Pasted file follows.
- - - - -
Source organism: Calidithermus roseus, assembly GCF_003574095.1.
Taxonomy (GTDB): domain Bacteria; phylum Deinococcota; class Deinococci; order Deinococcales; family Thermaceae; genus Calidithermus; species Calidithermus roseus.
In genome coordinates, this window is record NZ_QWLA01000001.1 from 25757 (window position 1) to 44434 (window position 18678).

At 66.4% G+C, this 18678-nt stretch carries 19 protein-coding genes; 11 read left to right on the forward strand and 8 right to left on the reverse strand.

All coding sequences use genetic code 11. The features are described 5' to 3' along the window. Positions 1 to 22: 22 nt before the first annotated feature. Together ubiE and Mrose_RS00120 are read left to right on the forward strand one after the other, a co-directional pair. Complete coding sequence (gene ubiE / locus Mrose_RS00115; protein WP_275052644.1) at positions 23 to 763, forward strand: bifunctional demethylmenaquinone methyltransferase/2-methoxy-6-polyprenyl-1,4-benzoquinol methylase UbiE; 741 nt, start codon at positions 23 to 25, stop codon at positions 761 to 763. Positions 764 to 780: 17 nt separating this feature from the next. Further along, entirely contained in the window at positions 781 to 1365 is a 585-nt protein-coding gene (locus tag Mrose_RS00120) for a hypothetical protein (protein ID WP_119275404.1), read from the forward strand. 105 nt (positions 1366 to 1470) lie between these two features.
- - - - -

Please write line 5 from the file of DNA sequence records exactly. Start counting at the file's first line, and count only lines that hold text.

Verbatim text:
All coding sequences use genetic code 11. The features are described 5' to 3' along the window. Positions 1 to 22: 22 nt before the first annotated feature. Together ubiE and Mrose_RS00120 are read left to right on the forward strand one after the other, a co-directional pair. Complete coding sequence (gene ubiE / locus Mrose_RS00115; protein WP_275052644.1) at positions 23 to 763, forward strand: bifunctional demethylmenaquinone methyltransferase/2-methoxy-6-polyprenyl-1,4-benzoquinol methylase UbiE; 741 nt, start codon at positions 23 to 25, stop codon at positions 761 to 763. Positions 764 to 780: 17 nt separating this feature from the next. Further along, entirely contained in the window at positions 781 to 1365 is a 585-nt protein-coding gene (locus tag Mrose_RS00120) for a hypothetical protein (protein ID WP_119275404.1), read from the forward strand. 105 nt (positions 1366 to 1470) lie between these two features.